Bloomberg’s ‘Taxi of Tomorrow’ Plan Blocked by Court As Another Authority Overreach

Photo: Spencer Platt/Getty Images2012 Getty Images

Yet again, one of Michael Bloomberg's final acts as mayor — the decision to make all new taxis Nissan NV200s, or the suburbanish "taxi of tomorrow" — has gone the way of the soda ban. A state court judge ruled today that Bloomberg and the Taxi and Limousine Commission acted beyond their authority in requiring cab owners to buy the new vehicle, which was set to become the non-hybrid model of (no) choice on October 28. "Simply stated, the power to contract and compel medallion owners to purchase the Nissan NV200 from Nissan for ten years does not exist in the City Charter," wrote Judge Shlomo Hagler.

The plaintiffs in the lawsuit against the city cited Bloomberg's big loss on giant sugary beverages, noting that the court, in that case, stated "very clearly that administrative agencies are not there for social policy." According to The Wall Street Journal, "Mr. Bloomberg's regulators were doing policy-setting work that should instead be performed by the City Council, Mr. Hagler ruled."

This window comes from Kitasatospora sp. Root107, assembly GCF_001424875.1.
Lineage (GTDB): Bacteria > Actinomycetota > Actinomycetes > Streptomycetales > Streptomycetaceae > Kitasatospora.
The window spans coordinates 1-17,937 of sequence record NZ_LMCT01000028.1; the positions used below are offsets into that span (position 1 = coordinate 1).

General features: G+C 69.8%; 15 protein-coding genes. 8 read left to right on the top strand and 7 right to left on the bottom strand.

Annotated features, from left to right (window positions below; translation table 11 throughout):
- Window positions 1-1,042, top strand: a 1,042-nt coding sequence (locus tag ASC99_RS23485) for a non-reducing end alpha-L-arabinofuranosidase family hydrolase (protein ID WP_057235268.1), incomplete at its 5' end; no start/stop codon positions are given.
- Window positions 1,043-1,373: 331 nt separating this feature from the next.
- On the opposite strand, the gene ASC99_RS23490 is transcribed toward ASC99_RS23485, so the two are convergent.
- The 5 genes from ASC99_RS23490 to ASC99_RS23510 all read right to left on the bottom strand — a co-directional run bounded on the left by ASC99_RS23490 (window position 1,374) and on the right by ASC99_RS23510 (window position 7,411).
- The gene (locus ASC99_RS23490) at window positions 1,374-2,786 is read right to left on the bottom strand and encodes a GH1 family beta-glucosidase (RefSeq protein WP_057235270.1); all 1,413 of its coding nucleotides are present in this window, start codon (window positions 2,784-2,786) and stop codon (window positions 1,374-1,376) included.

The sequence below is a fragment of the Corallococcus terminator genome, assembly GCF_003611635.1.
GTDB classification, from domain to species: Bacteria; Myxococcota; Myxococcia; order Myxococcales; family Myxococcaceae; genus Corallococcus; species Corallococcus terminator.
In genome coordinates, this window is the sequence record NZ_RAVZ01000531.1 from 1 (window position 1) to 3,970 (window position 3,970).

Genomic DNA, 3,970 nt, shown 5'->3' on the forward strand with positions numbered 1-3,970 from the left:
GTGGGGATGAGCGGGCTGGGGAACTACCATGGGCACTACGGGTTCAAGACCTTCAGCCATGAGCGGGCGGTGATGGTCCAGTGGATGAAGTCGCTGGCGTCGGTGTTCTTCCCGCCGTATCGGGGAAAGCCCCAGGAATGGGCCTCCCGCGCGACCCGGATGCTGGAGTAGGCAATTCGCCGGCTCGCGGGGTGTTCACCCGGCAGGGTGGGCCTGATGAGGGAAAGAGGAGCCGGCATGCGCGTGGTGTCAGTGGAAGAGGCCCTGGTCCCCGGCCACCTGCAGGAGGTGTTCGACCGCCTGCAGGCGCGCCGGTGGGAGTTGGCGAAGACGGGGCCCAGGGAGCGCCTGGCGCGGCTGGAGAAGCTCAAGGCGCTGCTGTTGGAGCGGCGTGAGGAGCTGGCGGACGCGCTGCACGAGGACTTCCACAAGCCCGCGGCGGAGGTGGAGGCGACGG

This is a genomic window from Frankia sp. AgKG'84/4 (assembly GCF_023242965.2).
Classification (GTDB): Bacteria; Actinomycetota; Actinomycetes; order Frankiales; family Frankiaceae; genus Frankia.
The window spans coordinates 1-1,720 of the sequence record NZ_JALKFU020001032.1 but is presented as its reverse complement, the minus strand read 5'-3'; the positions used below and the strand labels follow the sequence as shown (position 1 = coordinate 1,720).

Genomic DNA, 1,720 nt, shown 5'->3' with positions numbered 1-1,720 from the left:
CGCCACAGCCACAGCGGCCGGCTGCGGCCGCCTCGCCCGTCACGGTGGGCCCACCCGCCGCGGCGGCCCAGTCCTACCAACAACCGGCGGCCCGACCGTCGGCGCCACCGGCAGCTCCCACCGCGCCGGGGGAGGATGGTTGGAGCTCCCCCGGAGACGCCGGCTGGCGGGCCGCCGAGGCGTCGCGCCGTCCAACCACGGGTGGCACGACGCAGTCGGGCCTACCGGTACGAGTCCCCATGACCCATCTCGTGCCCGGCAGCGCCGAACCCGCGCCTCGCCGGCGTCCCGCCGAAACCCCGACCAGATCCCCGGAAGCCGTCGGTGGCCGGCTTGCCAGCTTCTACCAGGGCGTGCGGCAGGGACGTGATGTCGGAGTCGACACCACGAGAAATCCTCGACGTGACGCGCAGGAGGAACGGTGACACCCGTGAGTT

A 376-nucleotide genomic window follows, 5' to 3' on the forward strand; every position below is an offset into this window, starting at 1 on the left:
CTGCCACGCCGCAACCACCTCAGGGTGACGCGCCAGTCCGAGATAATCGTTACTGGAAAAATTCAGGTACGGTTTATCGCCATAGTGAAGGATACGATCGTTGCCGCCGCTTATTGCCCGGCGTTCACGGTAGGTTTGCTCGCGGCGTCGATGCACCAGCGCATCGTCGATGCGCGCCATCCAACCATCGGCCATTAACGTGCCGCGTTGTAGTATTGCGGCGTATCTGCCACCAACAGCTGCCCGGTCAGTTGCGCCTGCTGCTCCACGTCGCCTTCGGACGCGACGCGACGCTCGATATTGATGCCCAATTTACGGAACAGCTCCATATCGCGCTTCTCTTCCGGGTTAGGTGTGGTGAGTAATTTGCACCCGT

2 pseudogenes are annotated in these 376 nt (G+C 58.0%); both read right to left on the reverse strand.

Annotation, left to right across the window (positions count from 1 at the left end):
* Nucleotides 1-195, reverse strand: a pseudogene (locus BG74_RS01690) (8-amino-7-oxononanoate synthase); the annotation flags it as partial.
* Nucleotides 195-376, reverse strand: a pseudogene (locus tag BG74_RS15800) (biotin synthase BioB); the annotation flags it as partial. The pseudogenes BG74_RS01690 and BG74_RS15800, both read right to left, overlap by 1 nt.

Neither the TLC nor Bloomberg has commented yet on the decision, but we all know how the mayor feels about not getting his way. Between soda, stop-and-frisk, and Bill de Blasio, it seems to be happening a lot lately.

Update: The New York Taxi Workers Alliance has released a statement on the ruling:

“Drivers are majority vehicle purchasers. Taxi of Tomorrow process allows us to use our collective purchasing power to lower the sales costs and have an unprecedented 150,000 miles warranty. Deep pocketed companies bitter that the TLC has finally started enforcing against their lease overcharges against drivers and who profit generously by charging high interest car loans to drivers filed this suit. Drivers and passengers lost today. Special interest won.” - Bhairavi Desai, Executive Director